Mystical Ace of Spades


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Playing cards for fortune telling and games of chance originated with the ancient Egyptians. Priestly astronomers cut their celestial charts into pieces so their secrets could not be discerned by commoners.

Rearranging cards for winning combinations has been a popular pastime ever since.

However, the Ace of Spades was not singled out for special notice until American colonists in 1765 objected to “taxation without representation. "

Britain and its American colonies were victorious in the French and Indian War - but heavily in debt. Prime Minister George Greenville persuaded Parliament to impose new taxes on colonists to help defray expenses of defending them.

A tax on sugar impacted the rum distilling industry that was important to the economy of American colonies. It also raised the price of rum everywhere else in the empire. The resulting outcry - at home and abroad - prompted a sugar tax cut.

To compensate for smaller sugar taxes, Parliament adopted a tax on paper. In those days, paper was expensive and in short supply because it was tediously hand made.

All sheets of paper were taxed according to size.

Most galling to Americans, the tax had to be paid in sterling silver “coin of the realm. " Printed money from colonial banks, the common currency, was not acceptable.

An embossed, official design on the upper-left corner of each sheet was “stamped" there by a notary seal. This affected 49 varieties of paper.

These included stationery, newspaper, deeds, contracts, bills of sale, court records, depositions, wills, marriage licenses - and the wrappers on decks of playing cards.

As proof that the stamp tax had been paid for cards within the wrapper, the ace of spades (highest value) included a printed version of the stamped seal.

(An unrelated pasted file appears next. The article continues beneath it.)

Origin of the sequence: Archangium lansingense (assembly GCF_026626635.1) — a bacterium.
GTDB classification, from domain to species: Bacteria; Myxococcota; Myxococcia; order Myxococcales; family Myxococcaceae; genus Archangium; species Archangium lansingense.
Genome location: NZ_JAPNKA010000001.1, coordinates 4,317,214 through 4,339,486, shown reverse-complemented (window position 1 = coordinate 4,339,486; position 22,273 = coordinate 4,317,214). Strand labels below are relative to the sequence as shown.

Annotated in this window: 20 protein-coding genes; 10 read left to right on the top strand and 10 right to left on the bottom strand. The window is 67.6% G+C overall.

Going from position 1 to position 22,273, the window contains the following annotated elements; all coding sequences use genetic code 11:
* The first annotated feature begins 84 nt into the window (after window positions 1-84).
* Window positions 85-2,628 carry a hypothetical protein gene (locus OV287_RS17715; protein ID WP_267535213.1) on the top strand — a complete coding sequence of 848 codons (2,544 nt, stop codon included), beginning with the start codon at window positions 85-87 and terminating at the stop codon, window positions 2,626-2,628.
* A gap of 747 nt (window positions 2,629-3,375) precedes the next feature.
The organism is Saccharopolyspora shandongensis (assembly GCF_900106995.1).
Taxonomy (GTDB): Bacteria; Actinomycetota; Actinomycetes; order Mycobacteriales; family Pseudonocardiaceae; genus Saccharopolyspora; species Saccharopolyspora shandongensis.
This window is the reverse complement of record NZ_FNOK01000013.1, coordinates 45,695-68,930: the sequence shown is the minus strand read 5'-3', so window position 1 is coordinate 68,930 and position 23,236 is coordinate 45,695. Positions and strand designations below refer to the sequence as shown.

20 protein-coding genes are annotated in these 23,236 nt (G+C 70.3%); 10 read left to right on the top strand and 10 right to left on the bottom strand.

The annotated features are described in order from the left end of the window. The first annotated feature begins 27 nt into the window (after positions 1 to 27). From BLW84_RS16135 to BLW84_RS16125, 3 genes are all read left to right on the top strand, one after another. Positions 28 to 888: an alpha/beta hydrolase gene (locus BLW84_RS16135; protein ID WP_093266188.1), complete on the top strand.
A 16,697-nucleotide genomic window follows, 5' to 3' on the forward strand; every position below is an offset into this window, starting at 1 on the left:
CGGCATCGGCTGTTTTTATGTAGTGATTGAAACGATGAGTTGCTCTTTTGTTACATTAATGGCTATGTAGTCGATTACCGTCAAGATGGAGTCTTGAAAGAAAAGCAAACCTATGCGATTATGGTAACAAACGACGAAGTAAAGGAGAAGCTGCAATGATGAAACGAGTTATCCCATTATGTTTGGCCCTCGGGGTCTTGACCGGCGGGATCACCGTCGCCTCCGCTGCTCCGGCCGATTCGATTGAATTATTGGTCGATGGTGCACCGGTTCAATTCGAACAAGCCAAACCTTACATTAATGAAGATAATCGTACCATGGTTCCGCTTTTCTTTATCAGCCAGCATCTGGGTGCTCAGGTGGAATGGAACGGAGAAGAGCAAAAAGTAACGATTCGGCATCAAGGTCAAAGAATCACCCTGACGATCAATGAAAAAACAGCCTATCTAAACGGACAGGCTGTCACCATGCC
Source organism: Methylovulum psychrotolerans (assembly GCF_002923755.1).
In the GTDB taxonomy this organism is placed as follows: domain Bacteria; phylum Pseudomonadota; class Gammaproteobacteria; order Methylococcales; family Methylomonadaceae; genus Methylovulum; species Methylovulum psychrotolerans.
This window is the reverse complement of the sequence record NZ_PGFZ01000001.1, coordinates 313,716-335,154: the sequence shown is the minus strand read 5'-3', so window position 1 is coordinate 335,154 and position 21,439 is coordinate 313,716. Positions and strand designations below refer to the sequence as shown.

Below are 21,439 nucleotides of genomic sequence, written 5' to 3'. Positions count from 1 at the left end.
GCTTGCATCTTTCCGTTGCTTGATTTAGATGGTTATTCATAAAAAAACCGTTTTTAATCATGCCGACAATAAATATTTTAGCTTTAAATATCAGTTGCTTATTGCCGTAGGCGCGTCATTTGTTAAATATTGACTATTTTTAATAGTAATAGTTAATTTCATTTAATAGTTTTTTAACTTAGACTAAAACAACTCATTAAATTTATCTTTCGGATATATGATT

Disgruntled card players avoided suspicious tax collectors by forging the seal on the ace of spades of black-market decks.

Americans contended a local tax imposed by parliament - without an American delegate - was “taxation without representation. "

A Stamp Act Congress was convened Oct. 1765 at New York to denounce the stamp tax. Most colonies agreed not to import any British goods until the tax was repealed.

The Sugar Act had been an indirect tax on trade between British and American businesses. The Stamp Tax, however, was a direct levy on Americans only.

Protest demonstrations defied authorities. Pamphleteers whipped out scathing denunciations of Parliament.

Militant “Sons of Liberty" gangs harassed tax collectors. All tax commissioners - under threat of public hanging - resigned on the day the tax was to begin.

Merchants in England experienced sales losses under the American's embargo and also petitioned for repeal.

Parliament repealed the Stamp Act in March 1766. To save face, the British peers approved a Declaratory Act. It stated:

“Parliament had, hath, and of right ought to have, full power and authority to make laws and statutes of sufficient force and validity to bind the colonies and people of America - subjects of the Crown of Great Britain - in all cases whatsoever. "

This statement of Parliamentary supremacy was ignored at the moment by Americans.

Nonetheless, opposition to taxation without representation continued as replacement taxes were imposed on tea and other necessities (another story).

Decorated Aces

A tacit reminder of those momentous events - resulting in our great nation - are decorations on the ace of spades.

Manufacturer of playing cards now adorn the ace of spades with their trademarks.

The most famous ace “stamp" is that of the United States Playing Card Company. Its Bicycle brand of 1867 is still a favorite with poker players.

The ace of spades for this early design features a representation of Thomas Crawford's statue of Freedom which had been placed atop the U. S. Capitol in 1865.

During World War II, the company secretly worked with the U. S. government in fabricating special decks to send as gifts for American prisoners of war in German prison camps.

When these cards were moistened, they peeled apart to reveal sections of a map showing escape routes.

During the Vietnam War, two lieutenants of Company “C, " Second Battalion, 35th Regiment, 25th Infantry, wrote U. S. Playing Card Co. They requested decks containing nothing but the “Bicycle ace of spades. "